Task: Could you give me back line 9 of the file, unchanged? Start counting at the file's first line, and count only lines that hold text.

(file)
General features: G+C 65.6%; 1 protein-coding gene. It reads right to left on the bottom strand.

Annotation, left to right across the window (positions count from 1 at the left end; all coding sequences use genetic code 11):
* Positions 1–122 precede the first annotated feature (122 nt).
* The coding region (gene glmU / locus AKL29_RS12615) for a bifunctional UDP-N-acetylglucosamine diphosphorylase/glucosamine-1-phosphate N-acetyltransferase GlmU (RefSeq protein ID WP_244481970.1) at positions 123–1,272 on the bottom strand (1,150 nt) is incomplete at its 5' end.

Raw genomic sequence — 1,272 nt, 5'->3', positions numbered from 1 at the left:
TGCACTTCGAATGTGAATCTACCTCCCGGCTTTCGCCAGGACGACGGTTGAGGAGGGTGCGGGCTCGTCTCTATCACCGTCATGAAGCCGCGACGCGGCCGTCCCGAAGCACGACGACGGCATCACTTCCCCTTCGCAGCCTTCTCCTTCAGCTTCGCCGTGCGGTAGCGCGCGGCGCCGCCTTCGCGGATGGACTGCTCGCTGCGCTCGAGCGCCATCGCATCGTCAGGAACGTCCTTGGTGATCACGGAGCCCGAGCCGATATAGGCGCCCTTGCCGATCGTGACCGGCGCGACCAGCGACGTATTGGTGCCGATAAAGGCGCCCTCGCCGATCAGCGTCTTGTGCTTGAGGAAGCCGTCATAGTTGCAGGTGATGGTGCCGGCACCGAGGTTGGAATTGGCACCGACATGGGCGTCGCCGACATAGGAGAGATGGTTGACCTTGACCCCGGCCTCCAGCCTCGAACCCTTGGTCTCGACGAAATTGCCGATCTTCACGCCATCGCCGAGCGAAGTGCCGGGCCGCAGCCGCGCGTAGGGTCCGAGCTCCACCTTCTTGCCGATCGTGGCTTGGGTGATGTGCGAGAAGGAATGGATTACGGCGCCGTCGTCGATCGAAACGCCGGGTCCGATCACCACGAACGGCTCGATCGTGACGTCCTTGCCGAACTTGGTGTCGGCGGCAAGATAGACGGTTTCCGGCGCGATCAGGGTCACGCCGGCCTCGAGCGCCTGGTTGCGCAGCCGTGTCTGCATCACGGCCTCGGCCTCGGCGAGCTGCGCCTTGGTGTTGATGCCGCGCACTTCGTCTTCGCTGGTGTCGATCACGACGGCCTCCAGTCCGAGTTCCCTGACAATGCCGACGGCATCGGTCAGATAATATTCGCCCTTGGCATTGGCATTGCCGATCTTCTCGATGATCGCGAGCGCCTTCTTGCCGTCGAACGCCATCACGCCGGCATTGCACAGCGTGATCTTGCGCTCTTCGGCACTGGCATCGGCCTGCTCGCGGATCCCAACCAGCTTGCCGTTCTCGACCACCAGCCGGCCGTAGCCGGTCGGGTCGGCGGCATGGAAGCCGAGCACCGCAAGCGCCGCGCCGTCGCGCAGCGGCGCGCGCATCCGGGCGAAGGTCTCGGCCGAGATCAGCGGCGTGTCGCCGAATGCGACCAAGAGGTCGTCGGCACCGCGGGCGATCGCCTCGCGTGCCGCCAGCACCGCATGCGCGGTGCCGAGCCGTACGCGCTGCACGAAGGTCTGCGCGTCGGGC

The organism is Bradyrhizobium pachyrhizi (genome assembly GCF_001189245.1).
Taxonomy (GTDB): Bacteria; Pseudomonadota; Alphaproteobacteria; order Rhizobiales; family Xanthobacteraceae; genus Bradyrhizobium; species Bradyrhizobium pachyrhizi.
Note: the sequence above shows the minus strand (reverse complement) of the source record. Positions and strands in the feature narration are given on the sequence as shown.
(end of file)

Note: the sequence above shows the minus strand (reverse complement) of the source record. Positions and strands in the feature narration are given on the sequence as shown.